• Strategy
  • CFO.com | US

Turnaround, Here We Come

Companies position themselves to soak up pent-up demand when the economic fog clears up.

For many companies, experiencing the recession involves hanging on in survival mode — dumping costs, squeezing bucks out of working capital, and praying for an economic turnaround to rescue them in 2010. But since business is all about maximizing opportunities, even companies that continue to thrive are pushing hard to make sure they’ll take full advantage of a bounce-back.

In many cases the effort consists of forging ahead with new products, services, and pricing in a time when controls on corporate costs will continue to be tight, regardless of improving fiscal health. Recent interviews with senior finance executives at three companies — Hughes Communications, McAfee Inc., and Sabrix Inc. — revealed a strong bent toward adapting their offerings to customers’ shifting buying preferences.

A big opportunity for Hughes, a provider of high-speed satellite internet connections, for instance, lies in the 10 million to 15 million North American consumer “households” — including small businesses — in areas where there’s no access to cable, DSL, or cellular broadband service. The company currently has about a half-million subscriptions within that market.

Making hay out of that opportunity requires a big capital investment. Hughes announced last month that it finalized a deal for the construction of a second satellite, at a cost of $400 million, to handle new subscribers. That amounts to almost 60% of the company’s $676 million revenue for its North American broadband service — including both consumer and enterprise customers — for the 12 months ended March 31. Worldwide revenue was just under $1.1 billion.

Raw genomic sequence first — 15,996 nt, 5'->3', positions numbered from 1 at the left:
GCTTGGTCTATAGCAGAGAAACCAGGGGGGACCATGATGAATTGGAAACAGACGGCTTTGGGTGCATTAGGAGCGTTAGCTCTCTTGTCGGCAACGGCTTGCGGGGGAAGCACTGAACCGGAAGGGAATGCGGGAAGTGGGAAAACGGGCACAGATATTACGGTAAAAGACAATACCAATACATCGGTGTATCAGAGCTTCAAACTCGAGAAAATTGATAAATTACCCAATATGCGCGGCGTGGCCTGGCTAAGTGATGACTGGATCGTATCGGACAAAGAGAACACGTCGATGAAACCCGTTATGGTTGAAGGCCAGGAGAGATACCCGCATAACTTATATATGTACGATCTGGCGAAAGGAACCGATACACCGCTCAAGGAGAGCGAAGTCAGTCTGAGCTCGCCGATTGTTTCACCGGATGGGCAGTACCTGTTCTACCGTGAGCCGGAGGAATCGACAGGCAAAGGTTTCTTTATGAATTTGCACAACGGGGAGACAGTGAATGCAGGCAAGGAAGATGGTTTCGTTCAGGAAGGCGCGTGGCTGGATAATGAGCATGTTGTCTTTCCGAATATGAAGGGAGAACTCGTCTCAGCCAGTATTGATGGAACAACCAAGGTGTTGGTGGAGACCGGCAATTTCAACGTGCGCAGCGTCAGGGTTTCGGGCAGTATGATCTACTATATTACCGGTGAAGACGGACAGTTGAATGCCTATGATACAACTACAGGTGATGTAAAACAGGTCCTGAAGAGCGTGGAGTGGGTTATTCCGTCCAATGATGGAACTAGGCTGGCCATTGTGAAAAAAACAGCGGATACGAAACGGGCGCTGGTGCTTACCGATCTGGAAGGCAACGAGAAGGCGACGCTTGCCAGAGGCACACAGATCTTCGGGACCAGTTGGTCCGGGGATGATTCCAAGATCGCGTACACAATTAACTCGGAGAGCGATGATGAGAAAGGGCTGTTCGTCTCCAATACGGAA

But there wasn’t much doubt that the cost would be justified, said Hughes CFO Grant Barber. Before April 2008, when the company launched its first dedicated satellite, all of its capacity was served through leased transponders on satellites owned by other operators. The cost of providing service that way is about $25 per customer per month. But for subscriptions handled by its owned satellite, that cost drops to $6 or $7. “The cash-flow generation from owning your own satellite is staggering,” Barber told CFO.com. And there’s lots more left to save: Hughes still leases about 112 transponders in North America at a cost of $160 million annually.

The key to another huge profit opportunity is that the new satellite, slated to be launched in 2012, is expected to have at least 100 gigabits of storage space — 10 times more than the existing one has. As that satellite gets filled, monthly per-customer costs could shrink to microscopic levels, relatively speaking. “For the same service offering, our cost could drop to a buck or two,” Barber said. “At that point our margin will have gone from $43 [with leased transponders] to $66.”

That difference in margin will really prop up the bottom line if the company continues at its current rate of revenue growth, which Barber said has been about 17% to 20% per year. The pace has barely slowed during the recession, something that surprised Hughes executives.

In fact, they delayed finalizing the satellite deal, which was announced last September just as the economy was melting down. They waited until they were confident that demand for the company’s services would not be severely affected. “When the economic crisis hit, we wanted to be careful not to mis-time that event,” said Barber.

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